Government restores health coverage to refugee dying of cancer

Above watch: Here’s an update to the story of Joseph Bernard, a refugee from Pakistan dying of cancer, whose health benefits were cancelled. Now there is a change of heart. Heather Yourex reports.

CALGARY – For Joseph Bernard, last Friday was a very good day.

“For the last couple of months, I was feeling very depressed because of my health and [having] no [health] coverage, but I’m happy now.”

Bernard is a refugee claimant from Pakistan who came to Canada with his family in 2012. He filed a refugee claim because he says as Christians, his family suffered religious persecution.

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“In the process of his claim being processed, he was diagnosed with terminal liver cancer,” said Dr. Annalee Coakley, the medical director for the Mosaic Refugee Health Clinic in Calgary.  “His prognosis is six to 12 months.”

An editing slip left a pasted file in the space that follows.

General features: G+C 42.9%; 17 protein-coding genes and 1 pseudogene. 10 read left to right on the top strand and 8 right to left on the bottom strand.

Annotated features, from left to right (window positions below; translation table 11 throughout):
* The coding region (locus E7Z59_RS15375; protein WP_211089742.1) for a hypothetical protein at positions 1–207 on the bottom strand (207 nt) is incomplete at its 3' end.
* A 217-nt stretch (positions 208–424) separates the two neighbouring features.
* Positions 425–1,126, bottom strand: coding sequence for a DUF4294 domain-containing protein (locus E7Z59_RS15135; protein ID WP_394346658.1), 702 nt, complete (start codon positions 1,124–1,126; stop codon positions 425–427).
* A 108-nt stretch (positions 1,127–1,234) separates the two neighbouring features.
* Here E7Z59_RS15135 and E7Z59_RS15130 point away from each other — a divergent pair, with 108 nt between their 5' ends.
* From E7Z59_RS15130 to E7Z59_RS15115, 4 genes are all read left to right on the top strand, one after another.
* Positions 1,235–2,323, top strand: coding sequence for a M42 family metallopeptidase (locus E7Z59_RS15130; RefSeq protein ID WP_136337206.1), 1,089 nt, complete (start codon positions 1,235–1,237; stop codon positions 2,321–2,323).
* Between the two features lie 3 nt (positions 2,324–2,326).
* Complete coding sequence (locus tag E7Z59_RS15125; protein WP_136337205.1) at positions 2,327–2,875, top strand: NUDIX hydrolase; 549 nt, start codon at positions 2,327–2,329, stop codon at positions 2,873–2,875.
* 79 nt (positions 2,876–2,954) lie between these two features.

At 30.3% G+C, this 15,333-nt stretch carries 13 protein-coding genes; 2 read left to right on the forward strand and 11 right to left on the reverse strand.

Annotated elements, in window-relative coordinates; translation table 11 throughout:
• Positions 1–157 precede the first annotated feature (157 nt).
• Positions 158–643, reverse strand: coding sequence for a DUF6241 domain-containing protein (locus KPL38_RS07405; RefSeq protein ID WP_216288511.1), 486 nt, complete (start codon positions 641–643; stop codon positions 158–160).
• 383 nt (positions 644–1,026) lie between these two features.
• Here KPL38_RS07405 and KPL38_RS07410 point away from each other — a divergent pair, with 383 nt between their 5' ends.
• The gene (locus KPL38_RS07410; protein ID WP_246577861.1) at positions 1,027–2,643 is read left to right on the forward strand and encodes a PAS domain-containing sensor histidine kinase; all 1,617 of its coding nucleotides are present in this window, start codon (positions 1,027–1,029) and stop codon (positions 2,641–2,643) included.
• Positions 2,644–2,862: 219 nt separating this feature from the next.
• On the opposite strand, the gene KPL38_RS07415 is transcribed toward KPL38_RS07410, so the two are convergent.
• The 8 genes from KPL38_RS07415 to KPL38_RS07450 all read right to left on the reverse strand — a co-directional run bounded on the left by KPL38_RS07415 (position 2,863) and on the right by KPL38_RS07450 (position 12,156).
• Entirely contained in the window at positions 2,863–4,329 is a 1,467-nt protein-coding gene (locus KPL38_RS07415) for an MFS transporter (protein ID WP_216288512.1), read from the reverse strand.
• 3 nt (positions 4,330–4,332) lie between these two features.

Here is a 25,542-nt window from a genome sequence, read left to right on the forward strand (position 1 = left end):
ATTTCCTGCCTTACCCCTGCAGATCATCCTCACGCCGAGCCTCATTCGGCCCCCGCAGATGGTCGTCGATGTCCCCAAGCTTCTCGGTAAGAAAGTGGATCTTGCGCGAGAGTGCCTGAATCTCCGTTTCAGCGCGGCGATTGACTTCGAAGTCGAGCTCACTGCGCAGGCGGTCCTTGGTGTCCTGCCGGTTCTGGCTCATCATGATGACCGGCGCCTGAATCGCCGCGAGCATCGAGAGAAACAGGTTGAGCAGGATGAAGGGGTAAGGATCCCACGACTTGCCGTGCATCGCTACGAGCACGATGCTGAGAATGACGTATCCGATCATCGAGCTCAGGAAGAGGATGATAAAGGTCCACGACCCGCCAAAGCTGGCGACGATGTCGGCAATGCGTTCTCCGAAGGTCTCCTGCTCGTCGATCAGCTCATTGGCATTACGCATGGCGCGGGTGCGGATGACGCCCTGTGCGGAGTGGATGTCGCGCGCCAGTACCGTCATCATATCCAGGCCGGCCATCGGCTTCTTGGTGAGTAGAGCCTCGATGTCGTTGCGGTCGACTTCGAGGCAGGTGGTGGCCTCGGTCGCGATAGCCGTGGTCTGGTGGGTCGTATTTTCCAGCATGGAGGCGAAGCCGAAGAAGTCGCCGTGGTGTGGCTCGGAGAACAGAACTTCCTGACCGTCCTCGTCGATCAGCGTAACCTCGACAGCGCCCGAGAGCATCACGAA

An immigration and refugee board decision rejected Bernard’s claim because it found, “no substantial grounds to believe that his removal to Pakistan would subject him to a danger of torture.”

In Canada, refugee claimants receive healthcare coverage while their claims are being considered, but if that claim is denied, all benefits end.

Global News shared Bernard’s story in March, moving many viewers to reach out with offers of support.

“Some had started a website to help raise funds for his care, many others had written the government themselves to ask for some compassion in this case,” said Coakley.

Global News reached out to Citizenship and Immigration Canada (CIC) for a comment on Bernard’s case. The request was never answered, but CIC did respond to Bernard late last week, notifying him his health coverage had been restored.

The letter states: “We are pleased to inform you that your Interim Federal Health Program coverage has been approved and your new Interim Federal Health Certificate of Eligibility is attached.”  The letter did not offer any reason for the decision, but Bernard says that’s fine with him, and both he and his doctor are very grateful.

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“I’m very happy they’ve showed compassion,” said Coakley.

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